Observe yet further, in this great heart-hymn (the swan-song, written "when God had delivered David from all his enemies"), these rehearsals—records of the past—inspire him with confidence for the days that are yet to come, and for the final day of all. He reverently gazes on the wilderness pillar with its reflected lights, and resolves undeviatingly to follow.
Read its prologue: "I love You, O Lord, my strength. The Lord is my rock, and my fortress, and my deliverer; my God, my strength, in whom I will trust: my shield, and the horn of my salvation, and my high tower (v. 1, 2). For You will light my candle; the Lord my God will enlighten my darkness" (v. 28).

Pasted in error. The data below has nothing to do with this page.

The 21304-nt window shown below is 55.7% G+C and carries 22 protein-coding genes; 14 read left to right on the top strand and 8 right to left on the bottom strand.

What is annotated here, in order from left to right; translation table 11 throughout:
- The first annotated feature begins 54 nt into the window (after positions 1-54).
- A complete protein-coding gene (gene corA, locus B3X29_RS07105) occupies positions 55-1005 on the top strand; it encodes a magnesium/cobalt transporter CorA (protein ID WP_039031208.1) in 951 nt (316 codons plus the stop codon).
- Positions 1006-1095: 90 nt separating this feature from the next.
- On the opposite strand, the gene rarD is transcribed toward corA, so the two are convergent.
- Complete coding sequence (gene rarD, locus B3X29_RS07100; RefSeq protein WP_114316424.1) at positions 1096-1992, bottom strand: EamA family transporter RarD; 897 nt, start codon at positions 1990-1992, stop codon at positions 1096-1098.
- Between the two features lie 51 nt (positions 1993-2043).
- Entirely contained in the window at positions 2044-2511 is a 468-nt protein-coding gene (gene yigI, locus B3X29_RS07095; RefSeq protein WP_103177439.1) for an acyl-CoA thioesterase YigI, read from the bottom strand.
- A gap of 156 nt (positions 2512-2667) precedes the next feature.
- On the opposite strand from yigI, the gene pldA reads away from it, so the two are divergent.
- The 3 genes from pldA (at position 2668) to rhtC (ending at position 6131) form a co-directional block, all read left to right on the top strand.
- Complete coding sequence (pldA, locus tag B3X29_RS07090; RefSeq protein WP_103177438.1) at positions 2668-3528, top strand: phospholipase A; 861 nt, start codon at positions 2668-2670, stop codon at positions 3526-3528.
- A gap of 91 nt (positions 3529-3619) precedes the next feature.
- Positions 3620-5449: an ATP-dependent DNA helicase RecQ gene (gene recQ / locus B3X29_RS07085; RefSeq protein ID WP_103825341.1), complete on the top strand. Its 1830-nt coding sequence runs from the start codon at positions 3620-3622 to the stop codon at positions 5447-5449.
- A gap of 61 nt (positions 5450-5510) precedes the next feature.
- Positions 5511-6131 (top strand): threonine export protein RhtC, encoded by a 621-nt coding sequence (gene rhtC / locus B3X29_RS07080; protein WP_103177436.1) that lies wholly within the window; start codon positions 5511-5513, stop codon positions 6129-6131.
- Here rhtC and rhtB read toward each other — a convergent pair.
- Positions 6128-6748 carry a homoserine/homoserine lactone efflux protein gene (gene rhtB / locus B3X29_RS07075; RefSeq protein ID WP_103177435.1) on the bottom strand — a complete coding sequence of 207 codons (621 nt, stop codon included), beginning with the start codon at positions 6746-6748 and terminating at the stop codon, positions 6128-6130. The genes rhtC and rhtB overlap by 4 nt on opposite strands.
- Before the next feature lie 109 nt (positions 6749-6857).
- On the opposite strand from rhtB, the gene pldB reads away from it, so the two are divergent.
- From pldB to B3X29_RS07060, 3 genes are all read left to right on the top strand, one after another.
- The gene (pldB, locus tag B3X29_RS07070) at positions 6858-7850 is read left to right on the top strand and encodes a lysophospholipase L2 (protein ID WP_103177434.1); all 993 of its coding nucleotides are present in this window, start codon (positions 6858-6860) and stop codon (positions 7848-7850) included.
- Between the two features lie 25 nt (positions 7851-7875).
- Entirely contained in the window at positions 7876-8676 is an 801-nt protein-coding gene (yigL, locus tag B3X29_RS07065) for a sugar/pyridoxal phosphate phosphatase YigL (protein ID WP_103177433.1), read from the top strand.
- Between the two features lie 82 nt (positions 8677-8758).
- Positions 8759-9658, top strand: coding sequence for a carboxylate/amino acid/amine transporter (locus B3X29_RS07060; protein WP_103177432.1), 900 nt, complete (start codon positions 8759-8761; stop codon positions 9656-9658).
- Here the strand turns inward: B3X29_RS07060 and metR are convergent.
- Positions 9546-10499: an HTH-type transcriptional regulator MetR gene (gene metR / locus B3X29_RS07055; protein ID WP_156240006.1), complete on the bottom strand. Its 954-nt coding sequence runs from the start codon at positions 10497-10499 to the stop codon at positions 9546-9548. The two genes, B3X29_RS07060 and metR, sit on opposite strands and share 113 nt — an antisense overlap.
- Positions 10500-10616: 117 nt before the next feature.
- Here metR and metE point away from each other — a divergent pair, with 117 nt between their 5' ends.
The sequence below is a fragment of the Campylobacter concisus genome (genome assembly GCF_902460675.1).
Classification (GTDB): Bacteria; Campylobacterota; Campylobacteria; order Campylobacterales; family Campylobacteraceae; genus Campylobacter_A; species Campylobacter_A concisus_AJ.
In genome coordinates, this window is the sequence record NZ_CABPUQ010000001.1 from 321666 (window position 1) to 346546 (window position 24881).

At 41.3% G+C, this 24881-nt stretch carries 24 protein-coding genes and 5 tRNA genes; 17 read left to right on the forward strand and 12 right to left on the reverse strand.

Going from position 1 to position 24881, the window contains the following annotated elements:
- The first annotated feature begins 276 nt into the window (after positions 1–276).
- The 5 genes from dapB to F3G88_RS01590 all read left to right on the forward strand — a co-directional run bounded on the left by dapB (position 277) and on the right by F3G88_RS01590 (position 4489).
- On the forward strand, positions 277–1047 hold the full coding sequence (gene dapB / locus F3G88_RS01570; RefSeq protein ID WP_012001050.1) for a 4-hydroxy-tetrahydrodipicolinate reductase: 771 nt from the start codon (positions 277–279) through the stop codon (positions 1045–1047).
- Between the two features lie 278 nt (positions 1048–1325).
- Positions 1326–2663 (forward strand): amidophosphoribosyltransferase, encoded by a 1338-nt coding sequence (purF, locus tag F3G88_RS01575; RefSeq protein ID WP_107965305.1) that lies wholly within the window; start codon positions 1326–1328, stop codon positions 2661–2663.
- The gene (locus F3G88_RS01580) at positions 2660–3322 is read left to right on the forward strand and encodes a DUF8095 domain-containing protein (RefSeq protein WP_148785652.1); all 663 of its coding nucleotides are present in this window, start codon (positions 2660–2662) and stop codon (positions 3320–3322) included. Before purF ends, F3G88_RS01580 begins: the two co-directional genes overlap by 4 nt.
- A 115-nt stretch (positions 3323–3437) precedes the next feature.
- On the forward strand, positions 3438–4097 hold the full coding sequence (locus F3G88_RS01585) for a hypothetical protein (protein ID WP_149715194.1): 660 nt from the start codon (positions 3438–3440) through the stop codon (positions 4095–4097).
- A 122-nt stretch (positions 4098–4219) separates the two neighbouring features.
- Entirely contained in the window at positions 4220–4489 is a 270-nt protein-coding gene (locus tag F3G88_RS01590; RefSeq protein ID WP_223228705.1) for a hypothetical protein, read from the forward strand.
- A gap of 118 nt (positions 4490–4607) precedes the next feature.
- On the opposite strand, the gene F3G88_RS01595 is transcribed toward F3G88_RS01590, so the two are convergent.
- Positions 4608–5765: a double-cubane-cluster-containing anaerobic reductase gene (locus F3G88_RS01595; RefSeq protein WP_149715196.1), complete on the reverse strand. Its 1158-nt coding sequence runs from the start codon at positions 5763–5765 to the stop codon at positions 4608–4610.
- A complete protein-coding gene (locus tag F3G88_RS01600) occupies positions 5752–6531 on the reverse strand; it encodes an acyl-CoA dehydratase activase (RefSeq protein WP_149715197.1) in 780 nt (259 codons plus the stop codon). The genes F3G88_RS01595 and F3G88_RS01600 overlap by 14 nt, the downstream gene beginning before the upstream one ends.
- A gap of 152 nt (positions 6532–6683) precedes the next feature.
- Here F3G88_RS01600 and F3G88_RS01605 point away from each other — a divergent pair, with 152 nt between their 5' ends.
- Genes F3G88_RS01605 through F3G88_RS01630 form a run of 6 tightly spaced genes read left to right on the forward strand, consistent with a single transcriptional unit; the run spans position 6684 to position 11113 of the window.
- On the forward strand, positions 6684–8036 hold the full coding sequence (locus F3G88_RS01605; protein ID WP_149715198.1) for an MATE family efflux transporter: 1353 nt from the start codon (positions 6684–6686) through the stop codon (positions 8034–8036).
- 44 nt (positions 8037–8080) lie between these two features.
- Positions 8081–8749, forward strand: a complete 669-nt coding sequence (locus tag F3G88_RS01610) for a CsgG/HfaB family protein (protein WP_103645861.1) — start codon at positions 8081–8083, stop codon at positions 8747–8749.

Pilgrim of sorrow! in the midst of your present affliction, be what it may, seek to remember "all the way by which the Lord your God has led you in the wilderness." Subscribe the roll of His suffering children with the wilderness testimony—"They called upon the Lord, and He answered them. He spoke unto theme in the cloudy pillar" (Psalm 99:6, 7). Mingled, with you, as with the kingly mourner of Zion, will—must be, the retrospect. At this moment your past is overshadowed by the gloom of a present chastisement. That chastisement, moreover, may be of no ordinary severity. Is it bereavement—the removal of one who seemed the indispensable companion of the pilgrimage, who worked with you, toiled with you, anticipated your every wish, abridged your every care, shared with quick sympathy your every sorrow and anxiety? Now the gushing fountain of joyous existence has ceased to flow. But if you are true in these memories, you will not fail, you cannot fail, even though standing amid the shadows of the Valley, to recall the "goodness and mercy that have followed you all the days of your life"; the hospices that have sheltered you; the ministering angels who once guarded you, though they have surrendered earthly trusts for higher ones.